As general contractor, Hawaiian Dredging has been in charge of hiring related subcontractors and has been working on site since May 2008. The plant was designed by Chicago- based engineering and energy business consulting firm Sargent & Lundy, the turbine was provided by Siemens Corporation, the electrical contractor was American Electric, and Heide- Cook did the mechanical and plumbing work. In total there were 80 boilermakers, 45 electricians and a variety of masons and general laborers on site for the duration of the construction. Hawaiian Dredging self- performed more than 70 percent of the work, including two buildings about 40 feet high, two fuel tanks 60 feet high, three water tanks 60 feet high, and an exhaust stack 210 feet high. " We used a Triple 9 crane as our primary crane on this job," says secondary project manager Corey Saget. " We had two of these cranes on site for a critical tandem lift, which was slightly unusual, and it went smoothly." The cost of the generating unit is $ 164 million, including the associated transmission and substation improvements, such as an additional 138- kilovolt transmission line about two miles long adjacent to Campbell Industrial Park necessary to connect the new unit to the power grid more reliably, as well as the existing ones in the park operated by Hawaiian Electric. Hawaiian Dredging has also constructed infrastructure for a future combined- cycle turbine, to be added when it's deemed necessary to support the forecasted increasing demand for power. The regulatory commission approved an agreement between Hawaiian Electric and the Division of Consumer Advocacy ( as an agency of the state's Department of Commerce, the Division of Consumer Advocacy protects and advances the interests of Hawaii's consumers of regulated public utilities) that, after testing and certification, the new plant will be fueled 100 percent by renewable biofuel ( such as ethanol, a preferred clean fuel with very low emissions). After a competitive bidding process, Hawaiian Electric selected Imperium Services, LLC ( an affiliate of Imperium Renewables Hawaii), to supply biodiesel to drive the generating unit through 2011. Imperium has agreed to preferentially purchase sustainably grown Hawaii feedstocks, where available, for its planned Oahu biodiesel Hawaiian Dredging Construction for a few hours, due in part to the demand for electricity exceeding the supply on hand. With the completion of a new generating unit going online this summer, that type of blackout should be a thing of the past. On its Barbers Point Tank Farm site in Campbell Industrial Park on the island of Oahu, Hawaiian Electric Company has just constructed a 110- megawatt, simple- cycle peaking unit consisting of a combustion turbine generator and auxiliary systems to improve its electrical generation and transmission infrastructure. The industrial park itself is the largest in the state, a few square miles in size, on a southwestern coastal section of Oahu that used to be owned by the James Campbell Estates. It's a good location for an industrial park because the trade winds blow out to the sea, carrying any industrial odors with them, away from residential properties. The new generating plant was built by Hawaiian Dredging Construction, one of the oldest contracting firms in the state, founded in 1902. Industrial construction is just one of its specialties, which include high- rise and commercial buildings, heavy civil highway and bridge construction, waterfront installments and resort properties. " We've had a long relationship with local companies and utilities," says Hawaiian Dredging's senior project manager for the generating plant, Tom Valentine, who has worked for the company for nearly 20 years. " We've built most of the structure and infrastructure for Hawaiian Electric- three of the four power plants in this industrial park, and one of the two oil refineries here [ for Tesoro Corporation, a publicly traded independent petroleum company]. We've worked with Hawaiian Electric on the development stage of this new plant since June, 2007, in a design- assist capacity." The generating plant was in the planning stage as early as mid- 2005, when Hawaiian Electric applied to the Public Utilities Commission for permission to build it. At the same time, Hawaiian Electric filed an application for a community benefits package, locally known as " give- backs," for those in the neighborhood of the proposed plant. The commission approved the new generating unit in May 2007 and also approved a partial community benefits package in June 2007. August 09 www. bus- ex. com 147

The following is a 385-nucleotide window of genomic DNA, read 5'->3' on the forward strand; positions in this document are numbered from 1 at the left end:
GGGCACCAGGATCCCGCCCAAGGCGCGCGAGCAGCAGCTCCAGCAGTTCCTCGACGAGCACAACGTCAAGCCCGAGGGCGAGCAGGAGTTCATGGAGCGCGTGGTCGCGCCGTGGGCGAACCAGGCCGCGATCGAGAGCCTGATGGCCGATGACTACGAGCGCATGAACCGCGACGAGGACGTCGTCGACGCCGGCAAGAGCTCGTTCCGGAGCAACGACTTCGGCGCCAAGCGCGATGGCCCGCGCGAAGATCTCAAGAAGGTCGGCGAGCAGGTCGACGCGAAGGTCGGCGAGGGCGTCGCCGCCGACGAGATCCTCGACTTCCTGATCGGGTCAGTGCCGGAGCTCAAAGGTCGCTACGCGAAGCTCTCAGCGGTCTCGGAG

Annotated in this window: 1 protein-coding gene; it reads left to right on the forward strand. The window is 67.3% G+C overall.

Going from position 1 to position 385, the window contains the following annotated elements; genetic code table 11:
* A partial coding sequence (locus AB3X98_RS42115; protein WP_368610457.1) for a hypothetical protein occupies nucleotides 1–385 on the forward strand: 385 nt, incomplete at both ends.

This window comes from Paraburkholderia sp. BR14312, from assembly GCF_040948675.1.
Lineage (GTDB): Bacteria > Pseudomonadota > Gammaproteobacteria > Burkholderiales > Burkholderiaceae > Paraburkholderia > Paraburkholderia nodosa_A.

Hawaiian Dredging Construction 148 www. bus- ex. com August 09 plant ( also likely to be constructed by Hawaiian Dredging) and to cooperate and comply with the Environmental Policy for Procurement of Biodiesel from Palm Oil and Locally Grown Feedstocks, prepared by Hawaiian Electric and the Natural Resources Defense Council. Hawaiian Electric notes that this new generating unit is primarily intended to supplement existing capacity during periods of peak use; however, it will also be operated during non- peak hours if other units are not reasonably able to serve system needs. " There has been a lot of development on the island," says Valentine, " and the demand curve for power was getting close to the capacity curve, so this peaking unit will be fi red up and energized at times of peak demand. During a typical day, power demand changes considerably, and since Hawaii lacks a major industrial base, the changes are more pronounced. Also, because we're isolated, we're not part of a grid shared by other states, so Hawaiian Electric has to constantly monitor and adjust the output of its generating capacity to meet the demand at peak times. And since it has been using older boilers, which are slower to fi re up, it has to predict a lot of the time. But this new peaking unit can come online and be operational in minutes." As far as biodiesel, Valentine explains, it currently has to be imported, while Imperium has its new biodiesel plant designed and constructed to produce the fuel locally. " A number of state agencies have been mandating the use of renewable fuels such as biofuel; in fact, Hawaiian Electric has a pilot project that involves converting some baseline boilers to biofuel, to see how well it works and how feasible it is to use in some of its other systems."